One of the beginning step of metastasis is primary tumors invade locally through surrounding ECM or stromal cell layers. Matrix metalloproteinases (MMPs) are zinc-dependent endopeptidases and have been regarded as major critical molecules assisting tumor cells invasion [21]. Many studies linked MMPs with cancer invasion, migration or cancer cell-mediated tissue remodeling were the major positive correlations with MMP levels [8, 22]. MMPs have also been think one of promising therapeutic targets for osteosarcoma patients [23]. The function or expression of MMPs was regulated by many factors, including ECM molecules, growth factors, cytokines, and chemokines. Some of studies have demonstrated CCN proteins regulate MMPs protein expression [24, 25]. However, the role of CTGF in MMPs expression in human osteosarcoma is largely unknown.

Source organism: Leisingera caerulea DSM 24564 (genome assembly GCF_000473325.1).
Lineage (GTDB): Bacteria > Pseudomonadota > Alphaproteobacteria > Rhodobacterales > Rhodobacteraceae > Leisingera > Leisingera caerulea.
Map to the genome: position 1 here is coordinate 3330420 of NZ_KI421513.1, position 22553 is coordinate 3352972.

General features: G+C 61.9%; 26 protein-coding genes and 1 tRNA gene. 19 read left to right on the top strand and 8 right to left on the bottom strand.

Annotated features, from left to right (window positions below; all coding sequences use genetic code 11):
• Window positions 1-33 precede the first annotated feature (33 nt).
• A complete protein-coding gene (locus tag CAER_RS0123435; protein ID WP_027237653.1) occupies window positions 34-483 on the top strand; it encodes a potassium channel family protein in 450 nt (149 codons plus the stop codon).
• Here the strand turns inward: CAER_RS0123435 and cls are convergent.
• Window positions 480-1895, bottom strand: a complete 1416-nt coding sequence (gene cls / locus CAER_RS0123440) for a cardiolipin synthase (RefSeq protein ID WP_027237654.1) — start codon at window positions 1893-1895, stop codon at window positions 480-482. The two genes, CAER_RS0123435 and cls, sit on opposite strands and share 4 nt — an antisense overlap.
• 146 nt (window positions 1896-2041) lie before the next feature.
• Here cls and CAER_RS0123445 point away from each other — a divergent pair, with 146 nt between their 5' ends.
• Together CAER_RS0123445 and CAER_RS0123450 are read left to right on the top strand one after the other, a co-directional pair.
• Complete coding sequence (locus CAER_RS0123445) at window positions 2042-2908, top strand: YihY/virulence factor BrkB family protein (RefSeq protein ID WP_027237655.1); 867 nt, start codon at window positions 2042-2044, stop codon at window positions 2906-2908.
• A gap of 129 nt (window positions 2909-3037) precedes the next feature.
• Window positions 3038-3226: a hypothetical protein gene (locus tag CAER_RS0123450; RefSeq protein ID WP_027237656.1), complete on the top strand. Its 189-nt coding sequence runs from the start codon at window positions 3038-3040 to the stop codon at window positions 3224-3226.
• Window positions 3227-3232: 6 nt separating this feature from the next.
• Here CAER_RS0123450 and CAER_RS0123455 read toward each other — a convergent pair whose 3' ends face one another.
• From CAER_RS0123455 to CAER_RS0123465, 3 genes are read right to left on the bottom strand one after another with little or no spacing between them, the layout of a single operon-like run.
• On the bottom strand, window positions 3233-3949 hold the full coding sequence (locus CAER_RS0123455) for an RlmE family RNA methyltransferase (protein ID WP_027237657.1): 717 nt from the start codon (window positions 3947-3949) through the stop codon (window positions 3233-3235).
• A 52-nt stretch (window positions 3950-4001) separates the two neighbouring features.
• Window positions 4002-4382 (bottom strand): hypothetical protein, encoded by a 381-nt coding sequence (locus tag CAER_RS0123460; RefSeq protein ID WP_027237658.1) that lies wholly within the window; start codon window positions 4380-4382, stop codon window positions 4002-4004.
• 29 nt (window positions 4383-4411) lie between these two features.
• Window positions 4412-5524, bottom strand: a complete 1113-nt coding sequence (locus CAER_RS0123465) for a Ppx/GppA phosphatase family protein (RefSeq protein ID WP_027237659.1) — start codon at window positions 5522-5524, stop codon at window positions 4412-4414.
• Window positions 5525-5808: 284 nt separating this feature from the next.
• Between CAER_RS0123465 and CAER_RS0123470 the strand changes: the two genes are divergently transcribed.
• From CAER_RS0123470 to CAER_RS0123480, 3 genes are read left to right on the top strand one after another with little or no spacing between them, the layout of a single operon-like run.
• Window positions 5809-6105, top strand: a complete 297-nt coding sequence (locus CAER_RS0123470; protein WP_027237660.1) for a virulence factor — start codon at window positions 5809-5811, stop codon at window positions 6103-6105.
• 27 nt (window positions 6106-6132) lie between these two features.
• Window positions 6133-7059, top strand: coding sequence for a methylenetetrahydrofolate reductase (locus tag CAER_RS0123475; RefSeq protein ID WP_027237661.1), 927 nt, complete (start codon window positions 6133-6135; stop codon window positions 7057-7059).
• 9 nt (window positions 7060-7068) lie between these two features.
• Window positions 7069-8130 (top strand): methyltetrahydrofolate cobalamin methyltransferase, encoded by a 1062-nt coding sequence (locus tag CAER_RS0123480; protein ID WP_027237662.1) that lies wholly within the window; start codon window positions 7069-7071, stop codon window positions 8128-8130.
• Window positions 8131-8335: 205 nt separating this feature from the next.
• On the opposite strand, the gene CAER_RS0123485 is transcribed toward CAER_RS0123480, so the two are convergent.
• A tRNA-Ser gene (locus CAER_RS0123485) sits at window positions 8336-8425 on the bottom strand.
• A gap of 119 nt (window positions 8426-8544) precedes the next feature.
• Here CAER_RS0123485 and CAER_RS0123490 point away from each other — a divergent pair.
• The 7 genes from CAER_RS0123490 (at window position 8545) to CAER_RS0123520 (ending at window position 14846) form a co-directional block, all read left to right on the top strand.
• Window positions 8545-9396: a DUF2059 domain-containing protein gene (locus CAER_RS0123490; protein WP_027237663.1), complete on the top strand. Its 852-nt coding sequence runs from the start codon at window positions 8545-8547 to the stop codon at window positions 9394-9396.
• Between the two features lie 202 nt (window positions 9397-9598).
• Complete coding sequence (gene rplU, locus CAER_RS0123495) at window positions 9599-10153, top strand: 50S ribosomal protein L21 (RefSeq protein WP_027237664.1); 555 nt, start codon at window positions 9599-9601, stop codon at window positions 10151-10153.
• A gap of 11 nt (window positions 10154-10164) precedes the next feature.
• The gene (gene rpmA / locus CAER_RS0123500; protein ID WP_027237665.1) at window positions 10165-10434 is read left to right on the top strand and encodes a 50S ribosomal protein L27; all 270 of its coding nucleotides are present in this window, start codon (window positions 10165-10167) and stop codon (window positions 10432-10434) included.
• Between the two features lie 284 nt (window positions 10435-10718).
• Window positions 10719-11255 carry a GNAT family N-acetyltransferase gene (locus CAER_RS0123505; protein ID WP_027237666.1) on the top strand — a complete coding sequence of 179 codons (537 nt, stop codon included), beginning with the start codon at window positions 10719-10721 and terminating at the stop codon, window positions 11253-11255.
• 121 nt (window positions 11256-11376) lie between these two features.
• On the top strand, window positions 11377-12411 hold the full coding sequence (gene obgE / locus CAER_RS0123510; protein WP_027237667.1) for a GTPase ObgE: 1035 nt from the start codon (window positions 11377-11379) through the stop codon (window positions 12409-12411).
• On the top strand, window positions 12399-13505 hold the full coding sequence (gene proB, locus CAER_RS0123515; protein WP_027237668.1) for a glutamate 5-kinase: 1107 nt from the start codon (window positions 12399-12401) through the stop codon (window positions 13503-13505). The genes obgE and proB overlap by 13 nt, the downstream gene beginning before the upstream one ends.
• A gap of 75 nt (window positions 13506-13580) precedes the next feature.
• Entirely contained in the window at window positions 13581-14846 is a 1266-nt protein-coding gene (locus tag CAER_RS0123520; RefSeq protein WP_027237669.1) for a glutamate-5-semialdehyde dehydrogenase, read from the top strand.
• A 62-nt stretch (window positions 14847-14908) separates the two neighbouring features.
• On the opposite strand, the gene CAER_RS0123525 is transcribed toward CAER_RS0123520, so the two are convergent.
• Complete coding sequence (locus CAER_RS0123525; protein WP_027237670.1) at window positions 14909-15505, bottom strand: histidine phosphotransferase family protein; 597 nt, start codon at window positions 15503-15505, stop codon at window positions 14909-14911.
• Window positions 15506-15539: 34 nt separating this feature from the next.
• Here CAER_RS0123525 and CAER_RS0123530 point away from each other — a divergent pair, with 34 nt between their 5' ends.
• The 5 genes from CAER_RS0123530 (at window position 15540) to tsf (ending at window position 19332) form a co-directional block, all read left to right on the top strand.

MicroRNAs (miRNAs) are small noncoding RNAs that are 19 to 25 nucleotides in lengths, miRNAs regulate gene expression through binding to 3'untranslated regions (UTRs) of target mRNAs, either targeting the transcripts for degradation or blocking their translation [26]. There are more and more miRNAs have been involved in the regulation of cancer metastasis [27], and there have been considerable interest in the posttranscriptional regulation of MMPs via miRNAs [28]. Therefore, we hypothesized that miRNA may be involved in CTGF-mediated MMPs expression and tumor metastasis in human osteosarcoma. The results show that CTGF increases MMPs expression and subsequently promotes tumor metastasis in human osteosarcoma by down-regulating miR-519d through MEK and ERK pathway.


CTGF enhances migration in human osteosarcoma